hide Sorting

You can sort these results in two ways:

By entity
Chronological order for dates, alphabetical order for places and people.
By position (current method)
As the entities appear in the document.

You are currently sorting in ascending order. Sort in descending order.

hide Most Frequent Entities

The entities that appear most frequently in this document are shown below.

Entity Max. Freq Min. Freq
Fitzhugh Lee 369 33 Browse Search
Stonewall Jackson 359 1 Browse Search
Frederick Grant 268 0 Browse Search
United States (United States) 246 0 Browse Search
Braxton Bragg 242 8 Browse Search
Robert E. Lee 224 0 Browse Search
Jubal A. Early 221 5 Browse Search
Robert Lee 215 1 Browse Search
Robert Edward Lee 193 35 Browse Search
Sheridan 180 2 Browse Search
View all entities in this document...

Browsing named entities in Southern Historical Society Papers, Volume 11. (ed. Reverend J. William Jones).

Found 18,088 total hits in 5,758 results.

1 2 3 4 5 6 7 ...
Pinckney. So charmed was Mr. DeRenne with A Bachelor's Reverie, in three parts. I. Smoke, signifying Doubt; II. Blaze, signifying Cheer; III. Ashes, signfying Desolation: by Ik. Marvel, that in 1850, by permission of and as a compliment to the gentle author, he had a beautiful edition of twelve copies privately printed. In 1851 Mr. DeRenne published, as his fourth Wormsloe Quarto, the Diary of Colonel Winthrop Sargent, Adjutant-General of the United States Army during the Campaign of 1791. Only such portion of the diary was printed as related to St. Clair's expedition. Of these Quartos but a very limited edition was printed, and the copies were donated to famous libraries and placed in the hands of favored friends. Of the first quarto, there are only twenty-one copies of the second, forty-nine; of the third, nineteen, and of the fourth, forty-six. They are all admirable specimens of typography and literary taste; and, in addition to the historical value they possess, are
the sons of the Missouri, in a perfectly white hunting shirt of deer skin, and leggins and moccasins of the same, with an elegant head-dress of feathers. He held a white flag in his right hand and a beautifully ornamented pipe in the other. He said: I have offended. I sacrifice myself to save my country. In 1828, Lieutenant Johnston was selected as Adjutant of his regiment by Brigadier General Henry Atkinson. The Colonel commanding, Colonel T. L. Alexander, who joined the regiment in 1830 says of him at this time: Possessing in an extraordinary degree the confidence, esteem and admiration of the whole regiment, he was the very beau ideal of a soldier and an officer. Peace prevailed until the breaking out of the Black Hawk war in 1832. In this war the Sixth regiment took an active part, and the careful memoranda or journal, kept daily by Lieutenant Johnston, forms the data mainly from which the history of this Indian war has been written After a series of skirmishes and enga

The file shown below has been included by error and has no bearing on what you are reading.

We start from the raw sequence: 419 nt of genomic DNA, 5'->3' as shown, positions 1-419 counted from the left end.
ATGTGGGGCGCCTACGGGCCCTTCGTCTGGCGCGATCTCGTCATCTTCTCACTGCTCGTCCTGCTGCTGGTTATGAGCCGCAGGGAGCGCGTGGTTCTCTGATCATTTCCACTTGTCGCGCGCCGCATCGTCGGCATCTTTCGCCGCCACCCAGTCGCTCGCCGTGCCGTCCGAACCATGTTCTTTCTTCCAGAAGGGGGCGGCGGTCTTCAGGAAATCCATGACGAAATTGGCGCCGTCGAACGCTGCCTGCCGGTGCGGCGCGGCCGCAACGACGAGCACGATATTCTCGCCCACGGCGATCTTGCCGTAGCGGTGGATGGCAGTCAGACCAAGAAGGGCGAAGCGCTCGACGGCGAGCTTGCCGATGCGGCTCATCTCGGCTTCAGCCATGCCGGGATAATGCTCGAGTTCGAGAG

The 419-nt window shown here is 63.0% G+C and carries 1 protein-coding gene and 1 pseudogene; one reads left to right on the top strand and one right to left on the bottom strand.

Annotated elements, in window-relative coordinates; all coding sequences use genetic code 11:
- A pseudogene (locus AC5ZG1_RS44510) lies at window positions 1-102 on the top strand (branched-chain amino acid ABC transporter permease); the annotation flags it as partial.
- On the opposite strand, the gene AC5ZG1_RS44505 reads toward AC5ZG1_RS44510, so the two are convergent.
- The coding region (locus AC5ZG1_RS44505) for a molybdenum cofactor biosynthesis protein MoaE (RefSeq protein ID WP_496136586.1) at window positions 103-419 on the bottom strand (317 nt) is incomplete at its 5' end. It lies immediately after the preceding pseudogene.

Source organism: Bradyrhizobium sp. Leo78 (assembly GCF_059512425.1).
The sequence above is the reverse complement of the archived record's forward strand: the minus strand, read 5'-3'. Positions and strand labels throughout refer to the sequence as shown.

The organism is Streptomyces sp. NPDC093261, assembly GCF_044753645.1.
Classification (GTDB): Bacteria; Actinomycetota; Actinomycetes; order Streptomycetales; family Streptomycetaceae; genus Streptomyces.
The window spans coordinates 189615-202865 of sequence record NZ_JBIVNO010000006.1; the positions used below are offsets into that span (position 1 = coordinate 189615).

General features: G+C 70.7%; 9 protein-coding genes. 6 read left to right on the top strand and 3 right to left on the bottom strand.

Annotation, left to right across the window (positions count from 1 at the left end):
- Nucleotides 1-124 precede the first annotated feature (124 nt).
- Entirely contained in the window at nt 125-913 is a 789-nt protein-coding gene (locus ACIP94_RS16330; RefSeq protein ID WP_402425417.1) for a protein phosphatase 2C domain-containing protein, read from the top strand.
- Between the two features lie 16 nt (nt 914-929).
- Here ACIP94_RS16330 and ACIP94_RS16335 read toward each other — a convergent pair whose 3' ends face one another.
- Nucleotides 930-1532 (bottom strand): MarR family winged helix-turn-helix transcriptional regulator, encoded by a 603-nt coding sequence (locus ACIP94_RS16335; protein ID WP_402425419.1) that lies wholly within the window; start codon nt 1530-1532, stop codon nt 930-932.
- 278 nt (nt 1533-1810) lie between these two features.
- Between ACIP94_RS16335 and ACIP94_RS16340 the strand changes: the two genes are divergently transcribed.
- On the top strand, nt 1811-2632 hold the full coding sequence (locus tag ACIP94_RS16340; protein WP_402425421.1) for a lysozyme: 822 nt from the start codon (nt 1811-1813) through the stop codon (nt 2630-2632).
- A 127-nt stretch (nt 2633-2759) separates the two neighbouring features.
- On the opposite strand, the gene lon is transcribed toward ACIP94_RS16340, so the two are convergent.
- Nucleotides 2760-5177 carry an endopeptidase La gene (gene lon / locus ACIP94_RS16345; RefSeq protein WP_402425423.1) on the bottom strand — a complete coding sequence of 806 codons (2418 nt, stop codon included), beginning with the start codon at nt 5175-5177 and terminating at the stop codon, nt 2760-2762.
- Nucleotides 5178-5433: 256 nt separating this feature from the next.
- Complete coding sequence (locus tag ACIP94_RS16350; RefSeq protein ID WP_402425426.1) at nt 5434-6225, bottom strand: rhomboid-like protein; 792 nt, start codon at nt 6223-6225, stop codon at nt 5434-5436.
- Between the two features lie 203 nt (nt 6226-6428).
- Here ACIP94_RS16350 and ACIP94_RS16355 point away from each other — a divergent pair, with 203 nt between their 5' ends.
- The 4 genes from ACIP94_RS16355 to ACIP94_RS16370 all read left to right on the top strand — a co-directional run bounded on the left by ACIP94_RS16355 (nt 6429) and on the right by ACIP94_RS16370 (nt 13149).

d dawn has begun. [After concluding his paper Dr. Burrows stated that a clipping from a newspaper had been sent to him after he had prepared his paper, giving an incident of considerable interest, which he desired to read to the meeting, and on being informed by the President that the meeting would be pleased to hear it, he read the following extract from a letter written by M. Quad in the Detroit Free Press of a recent date]: One of the occupants of the Castle, in the winter of 1864-5, was a Federal named James Hancock, claiming to be a scout attached to Grant's army. He was captured under circumstances which seemed to prove him a spy, and while waiting for his case to be investigated he was sent to Castle Thunder. Hancock was a jolly, rollicking fellow, having wonderful facial expression and great powers of mimicry. One evening, while singing a song for the amusement of his fellow-prisoners, he suddenly stopped, threw up his hands, staggered, and fell like a bag of sand
ed Artillery. The vessel was by the Confederates called Virginia. She was put in commission during the last week of February, but continued crowded with mechanics until the eve of the fight. She was badly ventilated, very uncomfortable, and ver gave equal evidence that the divine spark in their natures was indeed a living fire. Editorial Paragraphs. our February and March numbers are combined under one cover for the convenience of the Secretary, who expects to be absent from his oeed in their efforts. General Fitzhugh Lee (accompanied by the Secretary) expects to start on the 19th of this month (February) on his second lecturing tour in behalf of the Southern Historical Society. The programme of lectures as now arrangedecked effectually the cavalry expeditions sent out by Sheridan. Matters were now rapidly hastening to an end. Late in February Sheridan set out from Winchester with 10,000 sabres, and moved up the Valley. Early attempted, with the 1,200 or 1,300
which was declined. In December, his health having sufficiently improved, he returned to Texas. In 1838 Mirabeau B. Lamar was elected President, and David G. Burnet Vice President, and on the 22d of December, after their installation, General Johnston was appointed Secretary of War, a position which he filed with distinguished ability until 1840, when he resigned. After his resignation he repaired to his plantation in Brazoria county, Texas, and was made happy by the admission of Texas, in 1845, to a place as one of the independent and sovereign States of the American Union. On the admission of Texas into the Union, General Z. Taylor was ordered to the Rio Grande to protect our western frontier from the threatened invasion of the Mexicans. The Mexicans began the contest by an attack on Fort Brown, where Major Brown was killed. But the fort held out until succor came. On May 8th the forces under General Taylor, returning from Point Isabel, encountered the Mexicans, led by Gener